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Yokota helicopters take on different mission
YOKOTA AIR BASE, Japan -- Two UH-1N Iroquois helicopters land here after transporting search and rescue members to Kasuminome Airfield March 13. UH-1N helicopters at Yokota Air Base normally provide base leadership fast and efficient means of transit to meetings and events in downtown Tokyo, but are currently being used to shuttle disaster relief personnel to locations along Japan’s East Coast. (U.S. Air Force photo/Staff Sgt. Samuel Morse)
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Yokota UH-1 pilot shares his experience on relief mission

Posted 3/17/2011   Updated 3/17/2011 Email story   Print story

    


by Airman 1st Class Lynsie Nichols
374th Airlift Wing Public Affairs


3/17/2011 - YOKOTA AIR BASE, Japan -- In the past week, the people of Japan have been through a lot. It began on Friday, March 11 after an earthquake measuring 8.9 in magnitude at its epicenter and tsunami which destroyed parts of the northeastern Japanese coast.

On March 13, 459th Airlift Squadron members took a crisis action team to Kasuminome Airport, located approximately 3 miles southeast of Sendai, Japan, to integrate in search and rescue efforts.

Maj. Destry Hill, 459th AS UH-1N pilot, was aboard one of the helicopters which delivered the crisis action teams.

As he flew over the disaster zone, the extent of the damage was apparent.

"We flew near the Sendai Airport, and as of Sunday night, the runways were not even identifiable. They were covered with sand, mud and puddles of water," described Maj. Hill. "The area, inland from the coast, about a mile was all underwater."

Even at night, Maj. Hill could see the impact of the natural disaster which had stricken the coastline.

"We were coming in during the evening and there were lights shining and things like that," Maj. Hill said. "But [by] the damage around the coastline, it was dark and the devastation was profound."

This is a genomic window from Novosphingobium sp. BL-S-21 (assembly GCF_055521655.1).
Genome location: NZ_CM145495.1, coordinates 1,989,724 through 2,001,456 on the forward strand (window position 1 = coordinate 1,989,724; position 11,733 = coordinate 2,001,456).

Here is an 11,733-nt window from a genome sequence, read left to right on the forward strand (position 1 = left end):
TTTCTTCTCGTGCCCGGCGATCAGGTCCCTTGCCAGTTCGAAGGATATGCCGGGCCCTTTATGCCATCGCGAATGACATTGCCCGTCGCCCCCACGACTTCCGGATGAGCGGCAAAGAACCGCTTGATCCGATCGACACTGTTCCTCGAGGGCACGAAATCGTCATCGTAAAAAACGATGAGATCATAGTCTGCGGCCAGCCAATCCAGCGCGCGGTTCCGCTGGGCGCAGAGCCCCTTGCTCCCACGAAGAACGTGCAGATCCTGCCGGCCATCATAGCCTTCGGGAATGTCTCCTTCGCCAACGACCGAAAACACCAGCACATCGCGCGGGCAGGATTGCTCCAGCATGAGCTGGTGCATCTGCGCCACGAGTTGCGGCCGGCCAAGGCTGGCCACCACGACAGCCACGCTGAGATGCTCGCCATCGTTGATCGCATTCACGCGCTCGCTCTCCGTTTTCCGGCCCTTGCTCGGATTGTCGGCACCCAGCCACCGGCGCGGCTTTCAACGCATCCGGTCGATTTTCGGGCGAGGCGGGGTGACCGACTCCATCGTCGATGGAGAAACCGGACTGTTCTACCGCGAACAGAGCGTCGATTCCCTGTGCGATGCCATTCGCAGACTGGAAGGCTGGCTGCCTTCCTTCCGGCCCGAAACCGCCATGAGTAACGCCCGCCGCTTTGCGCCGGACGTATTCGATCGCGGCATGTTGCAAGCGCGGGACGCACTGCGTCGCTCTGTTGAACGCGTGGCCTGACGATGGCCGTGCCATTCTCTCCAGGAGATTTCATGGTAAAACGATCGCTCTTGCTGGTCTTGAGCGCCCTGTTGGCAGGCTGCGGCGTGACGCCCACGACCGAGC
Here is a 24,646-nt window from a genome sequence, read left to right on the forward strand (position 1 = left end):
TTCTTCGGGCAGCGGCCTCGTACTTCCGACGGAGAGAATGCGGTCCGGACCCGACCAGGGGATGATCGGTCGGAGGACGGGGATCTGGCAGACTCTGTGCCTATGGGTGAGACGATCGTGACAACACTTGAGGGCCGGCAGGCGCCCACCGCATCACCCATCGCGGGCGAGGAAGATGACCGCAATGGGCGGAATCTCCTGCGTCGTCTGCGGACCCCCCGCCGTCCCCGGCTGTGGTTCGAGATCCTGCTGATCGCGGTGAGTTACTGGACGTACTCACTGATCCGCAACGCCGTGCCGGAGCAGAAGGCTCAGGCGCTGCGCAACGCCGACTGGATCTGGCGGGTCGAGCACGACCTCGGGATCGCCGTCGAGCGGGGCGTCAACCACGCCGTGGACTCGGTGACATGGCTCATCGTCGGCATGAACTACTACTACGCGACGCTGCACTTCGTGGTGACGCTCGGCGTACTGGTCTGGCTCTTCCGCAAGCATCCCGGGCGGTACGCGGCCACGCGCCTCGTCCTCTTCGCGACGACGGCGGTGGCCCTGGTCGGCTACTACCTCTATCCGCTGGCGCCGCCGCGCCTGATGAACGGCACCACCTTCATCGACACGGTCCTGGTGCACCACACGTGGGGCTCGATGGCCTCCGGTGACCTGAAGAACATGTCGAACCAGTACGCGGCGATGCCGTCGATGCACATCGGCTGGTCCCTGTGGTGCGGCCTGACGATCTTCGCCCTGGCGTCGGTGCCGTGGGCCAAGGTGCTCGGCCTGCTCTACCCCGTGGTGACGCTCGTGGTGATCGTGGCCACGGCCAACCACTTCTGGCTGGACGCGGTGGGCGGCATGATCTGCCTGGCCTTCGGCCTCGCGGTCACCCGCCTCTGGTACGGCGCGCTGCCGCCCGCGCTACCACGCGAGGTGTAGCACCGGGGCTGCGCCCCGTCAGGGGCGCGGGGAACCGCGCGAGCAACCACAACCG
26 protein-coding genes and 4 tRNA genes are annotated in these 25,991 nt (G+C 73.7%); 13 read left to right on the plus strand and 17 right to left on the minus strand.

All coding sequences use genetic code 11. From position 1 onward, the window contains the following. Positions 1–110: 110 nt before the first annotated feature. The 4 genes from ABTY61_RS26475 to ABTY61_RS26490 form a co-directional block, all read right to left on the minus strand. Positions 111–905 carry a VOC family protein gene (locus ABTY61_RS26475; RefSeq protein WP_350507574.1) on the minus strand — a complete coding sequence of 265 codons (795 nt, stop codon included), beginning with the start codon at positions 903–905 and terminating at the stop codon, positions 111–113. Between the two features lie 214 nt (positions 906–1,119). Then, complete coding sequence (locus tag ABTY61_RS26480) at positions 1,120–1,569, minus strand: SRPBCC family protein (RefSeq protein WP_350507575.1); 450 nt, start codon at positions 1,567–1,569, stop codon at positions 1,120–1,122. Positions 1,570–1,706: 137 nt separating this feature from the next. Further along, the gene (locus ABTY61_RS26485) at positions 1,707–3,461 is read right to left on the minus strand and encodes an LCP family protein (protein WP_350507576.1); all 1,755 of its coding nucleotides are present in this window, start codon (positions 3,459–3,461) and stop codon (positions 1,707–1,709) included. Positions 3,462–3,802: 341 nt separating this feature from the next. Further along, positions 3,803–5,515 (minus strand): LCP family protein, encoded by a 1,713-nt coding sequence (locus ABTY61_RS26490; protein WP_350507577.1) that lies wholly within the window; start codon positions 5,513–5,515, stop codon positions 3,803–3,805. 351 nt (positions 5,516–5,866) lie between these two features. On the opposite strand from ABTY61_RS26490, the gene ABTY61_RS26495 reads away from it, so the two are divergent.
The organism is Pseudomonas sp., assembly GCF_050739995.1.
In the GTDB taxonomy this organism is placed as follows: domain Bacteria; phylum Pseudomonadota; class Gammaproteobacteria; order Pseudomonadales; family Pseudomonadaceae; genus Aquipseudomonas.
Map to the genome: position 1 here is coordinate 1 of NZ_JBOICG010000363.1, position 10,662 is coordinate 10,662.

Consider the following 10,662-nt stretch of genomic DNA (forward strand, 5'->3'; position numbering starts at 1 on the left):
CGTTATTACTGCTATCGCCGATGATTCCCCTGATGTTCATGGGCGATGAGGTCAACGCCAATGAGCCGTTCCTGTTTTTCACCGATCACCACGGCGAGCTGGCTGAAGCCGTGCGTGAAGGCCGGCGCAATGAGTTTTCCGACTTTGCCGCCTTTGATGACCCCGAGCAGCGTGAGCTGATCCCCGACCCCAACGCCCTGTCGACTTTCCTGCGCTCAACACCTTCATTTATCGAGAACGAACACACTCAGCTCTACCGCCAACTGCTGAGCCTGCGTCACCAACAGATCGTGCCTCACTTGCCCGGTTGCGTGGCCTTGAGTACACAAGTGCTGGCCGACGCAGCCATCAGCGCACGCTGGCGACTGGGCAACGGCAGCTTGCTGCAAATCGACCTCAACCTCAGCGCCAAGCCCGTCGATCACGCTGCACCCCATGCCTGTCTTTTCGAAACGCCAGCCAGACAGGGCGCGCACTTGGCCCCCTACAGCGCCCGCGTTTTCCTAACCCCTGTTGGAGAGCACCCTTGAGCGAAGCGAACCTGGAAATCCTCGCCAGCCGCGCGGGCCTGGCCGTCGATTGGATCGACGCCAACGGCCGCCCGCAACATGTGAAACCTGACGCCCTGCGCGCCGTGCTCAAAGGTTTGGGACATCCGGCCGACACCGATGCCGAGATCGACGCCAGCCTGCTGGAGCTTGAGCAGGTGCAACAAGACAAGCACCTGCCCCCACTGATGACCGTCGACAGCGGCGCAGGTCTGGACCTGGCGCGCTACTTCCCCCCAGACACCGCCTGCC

After dropping the crisis action teams off, Maj. Hill and his crew were able to go to another airfield to get fuel and then return to Yokota.

During his experience, Maj. Hill noted how impressed he was with the organization of the Japanese Aerospace.

"The one thing that I did see, was that we have a good relationship," said Maj. Hill. "As un-eventful as our flight up there was and how willing they were to integrate our operation into their already very busy aerospace system, was just a testament to what we might expect if they did call on us."

Maj. Hill emphasized that the organization of the Japanese Aerospace made him comfortable in the knowledge that he'd be directly involved in supporting humanitarian efforts for the Japanese people if he were to be called to go back to the Sendai area.

"I want to help people, and if the leadership here determines that the best way I can do that is by flying a helicopter up there and conducting operations, then I will be proud to do that," Maj. Hill said. "Again, I'm just amazed, based on the devastation of this event, how poised and honorable the Japanese people are conducting themselves. I have a number of friends that are Japanese, and my heart really goes out to them."

The recent events have taken their toll on many, but Maj. Hill says he feels honored to help out in any way he can.

"The opportunity to step forward and do the job that I signed up to do in a way that is impacting and meaningful is why I became a helicopter pilot," said Maj. Hill. "I'm very proud of our organization, our squadron, our group and our wing for being capable to step up in such a timely manner to help the Japanese."



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